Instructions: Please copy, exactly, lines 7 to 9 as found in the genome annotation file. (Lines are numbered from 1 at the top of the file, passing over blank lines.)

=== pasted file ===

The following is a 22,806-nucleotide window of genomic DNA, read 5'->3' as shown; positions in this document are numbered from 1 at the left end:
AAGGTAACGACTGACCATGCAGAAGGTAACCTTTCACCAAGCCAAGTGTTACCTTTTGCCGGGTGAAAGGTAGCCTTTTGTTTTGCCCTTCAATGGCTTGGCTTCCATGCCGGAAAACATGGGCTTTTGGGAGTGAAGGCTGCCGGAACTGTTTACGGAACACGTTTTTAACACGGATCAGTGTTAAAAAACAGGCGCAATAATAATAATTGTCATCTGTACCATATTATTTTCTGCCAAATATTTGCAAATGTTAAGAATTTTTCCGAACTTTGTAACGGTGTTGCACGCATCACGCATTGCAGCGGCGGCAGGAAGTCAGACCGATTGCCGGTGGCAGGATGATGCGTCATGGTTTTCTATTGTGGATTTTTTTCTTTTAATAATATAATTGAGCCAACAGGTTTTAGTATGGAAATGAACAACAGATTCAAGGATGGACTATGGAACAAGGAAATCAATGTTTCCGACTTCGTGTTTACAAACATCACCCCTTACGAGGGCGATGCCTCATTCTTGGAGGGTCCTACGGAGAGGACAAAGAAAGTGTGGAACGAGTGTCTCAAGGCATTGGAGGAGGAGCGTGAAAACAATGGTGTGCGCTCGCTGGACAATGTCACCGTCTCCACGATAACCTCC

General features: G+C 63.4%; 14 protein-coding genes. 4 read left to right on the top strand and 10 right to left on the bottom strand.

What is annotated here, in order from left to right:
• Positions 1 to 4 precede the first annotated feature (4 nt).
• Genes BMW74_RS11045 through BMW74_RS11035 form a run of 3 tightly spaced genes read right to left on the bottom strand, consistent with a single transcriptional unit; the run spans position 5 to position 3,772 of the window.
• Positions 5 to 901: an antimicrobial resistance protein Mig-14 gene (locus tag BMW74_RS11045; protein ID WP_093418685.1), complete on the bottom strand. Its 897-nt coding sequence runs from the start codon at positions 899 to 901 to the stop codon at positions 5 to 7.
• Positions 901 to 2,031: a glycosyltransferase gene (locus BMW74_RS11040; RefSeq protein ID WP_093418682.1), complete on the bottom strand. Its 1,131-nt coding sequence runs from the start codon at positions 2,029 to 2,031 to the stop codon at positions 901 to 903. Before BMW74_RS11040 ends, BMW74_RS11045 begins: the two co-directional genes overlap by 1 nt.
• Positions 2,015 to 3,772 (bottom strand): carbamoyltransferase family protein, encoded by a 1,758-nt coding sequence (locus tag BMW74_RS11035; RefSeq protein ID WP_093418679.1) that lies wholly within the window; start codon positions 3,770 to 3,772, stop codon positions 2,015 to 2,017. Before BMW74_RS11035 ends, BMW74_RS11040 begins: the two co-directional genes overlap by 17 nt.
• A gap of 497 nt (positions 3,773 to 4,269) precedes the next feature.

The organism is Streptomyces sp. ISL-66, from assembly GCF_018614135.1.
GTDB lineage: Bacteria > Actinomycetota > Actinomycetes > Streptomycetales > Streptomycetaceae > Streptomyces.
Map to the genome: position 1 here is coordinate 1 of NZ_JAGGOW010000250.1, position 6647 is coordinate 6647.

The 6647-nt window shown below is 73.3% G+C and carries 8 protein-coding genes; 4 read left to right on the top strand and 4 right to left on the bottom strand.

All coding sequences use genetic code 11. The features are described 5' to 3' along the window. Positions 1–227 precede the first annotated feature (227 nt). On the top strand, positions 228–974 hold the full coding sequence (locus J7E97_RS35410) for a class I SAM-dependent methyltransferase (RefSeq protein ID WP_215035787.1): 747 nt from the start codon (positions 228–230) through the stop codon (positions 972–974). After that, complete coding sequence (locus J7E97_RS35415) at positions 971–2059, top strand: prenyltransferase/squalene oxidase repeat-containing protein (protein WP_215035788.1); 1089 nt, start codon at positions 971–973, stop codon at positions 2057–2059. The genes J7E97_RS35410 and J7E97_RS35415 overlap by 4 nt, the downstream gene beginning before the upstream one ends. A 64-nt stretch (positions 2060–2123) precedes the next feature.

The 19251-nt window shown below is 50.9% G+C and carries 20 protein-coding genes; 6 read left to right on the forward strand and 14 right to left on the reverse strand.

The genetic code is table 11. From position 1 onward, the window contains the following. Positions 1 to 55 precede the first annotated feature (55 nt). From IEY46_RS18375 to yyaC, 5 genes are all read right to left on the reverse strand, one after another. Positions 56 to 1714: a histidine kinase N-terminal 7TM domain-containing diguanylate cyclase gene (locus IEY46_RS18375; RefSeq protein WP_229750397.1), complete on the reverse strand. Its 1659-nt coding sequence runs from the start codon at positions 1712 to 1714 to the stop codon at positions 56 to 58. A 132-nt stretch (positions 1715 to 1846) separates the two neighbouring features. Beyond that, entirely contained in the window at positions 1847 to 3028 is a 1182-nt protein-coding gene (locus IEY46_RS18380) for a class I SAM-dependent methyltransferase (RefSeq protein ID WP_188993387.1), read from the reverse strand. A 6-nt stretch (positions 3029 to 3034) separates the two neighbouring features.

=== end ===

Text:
• Positions 5 to 901: an antimicrobial resistance protein Mig-14 gene (locus tag BMW74_RS11045; protein ID WP_093418685.1), complete on the bottom strand. Its 897-nt coding sequence runs from the start codon at positions 899 to 901 to the stop codon at positions 5 to 7.
• Positions 901 to 2,031: a glycosyltransferase gene (locus BMW74_RS11040; RefSeq protein ID WP_093418682.1), complete on the bottom strand. Its 1,131-nt coding sequence runs from the start codon at positions 2,029 to 2,031 to the stop codon at positions 901 to 903. Before BMW74_RS11040 ends, BMW74_RS11045 begins: the two co-directional genes overlap by 1 nt.
• Positions 2,015 to 3,772 (bottom strand): carbamoyltransferase family protein, encoded by a 1,758-nt coding sequence (locus tag BMW74_RS11035; RefSeq protein ID WP_093418679.1) that lies wholly within the window; start codon positions 3,770 to 3,772, stop codon positions 2,015 to 2,017. Before BMW74_RS11035 ends, BMW74_RS11040 begins: the two co-directional genes overlap by 17 nt.